LEADING FOR SOCIAL COHESION IN VICTORIAN PUBLIC SCHOOLS:FINAL REPORT
Authors: Jane Wilkinson, Lucas Walsh, Amanda Keddie and Fiona Longmuir
This report examines key findings from a survey of 91 Victorian public school principals/assistant principals on leading for social cohesion. Conducted from February-April 2020, the survey aimed to identify:
1. The major social issues that were impacting students in Victorian public schools;
2. Key resources and supports that were helping school leaders to build more socially cohesive school communities;
3. Gaps in supporting/resourcing school leaders to carry out this important role.
The survey findings need to be treated with caution. They are not a large sample and therefore generalisations need to be tentative. They also represent the view of one key stakeholder group, principals and assistant principals, and students, teachers and parents may well give differing perspectives.
In brief, the survey findings suggest that in relation to Question One: major social issues impacting Victorian public schools, issues included: higher rates of cyber bullying; racism; mental health; poverty and exposure to family violence. In relation to Question Two, key resources and supports in building more socially cohesive schools, these included: a range of programs including, but not limited to, Respectful Relationships; anti-discrimination policies; and building strong connections and partnerships with parents. In relation to Question Three, gaps in supports and resourcing, school leaders identified: a lack of training for staff in dealing with discrimination and harassment among students; inequities in funding allocations and resources; a policy stress on academic outcomes rather than a more holistic view of educating; growing gaps between rich and poor in society with families falling through the cracks; competition between schools for enrollments; dysfunctional home settings; and diminished standing of schools in the community due to negative media representations (c.f., Wilkinson & MacDonald, 2020).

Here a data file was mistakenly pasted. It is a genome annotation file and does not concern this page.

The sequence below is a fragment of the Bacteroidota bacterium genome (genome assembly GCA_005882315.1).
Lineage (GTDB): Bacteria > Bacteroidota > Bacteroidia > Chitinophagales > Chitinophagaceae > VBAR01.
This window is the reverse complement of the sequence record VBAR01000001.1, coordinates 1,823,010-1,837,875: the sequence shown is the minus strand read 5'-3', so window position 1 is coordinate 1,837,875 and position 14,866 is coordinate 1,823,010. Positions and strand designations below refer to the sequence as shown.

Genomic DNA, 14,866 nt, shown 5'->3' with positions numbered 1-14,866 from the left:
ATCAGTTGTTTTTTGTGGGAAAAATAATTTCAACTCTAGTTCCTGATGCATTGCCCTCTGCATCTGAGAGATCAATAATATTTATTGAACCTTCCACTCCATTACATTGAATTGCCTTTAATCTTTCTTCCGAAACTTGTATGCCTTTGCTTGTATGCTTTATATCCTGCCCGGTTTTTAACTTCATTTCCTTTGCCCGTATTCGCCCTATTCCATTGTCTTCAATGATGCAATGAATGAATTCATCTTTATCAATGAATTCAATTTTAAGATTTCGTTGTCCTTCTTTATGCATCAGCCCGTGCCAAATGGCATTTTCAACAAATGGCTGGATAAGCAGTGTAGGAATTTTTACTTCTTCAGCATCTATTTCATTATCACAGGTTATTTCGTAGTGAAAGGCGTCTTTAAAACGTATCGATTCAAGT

On a positive note, in regard to overall perceptions and attitudes toward social cohesion, school leaders reported: improvements in students being willing to help one another out; students feeling safe and experiencing a sense of belonging at school; and students being more accepting of those perceived to be different from them.
A number of recommendations flow from the above findings. Some are more easier to put in place, whilst others require a more whole of government approach to rethinking the role of schools in our society. Recommendations have been divided into three areas, which include: supporting schools, government/systems, research.
Adopted from Monash University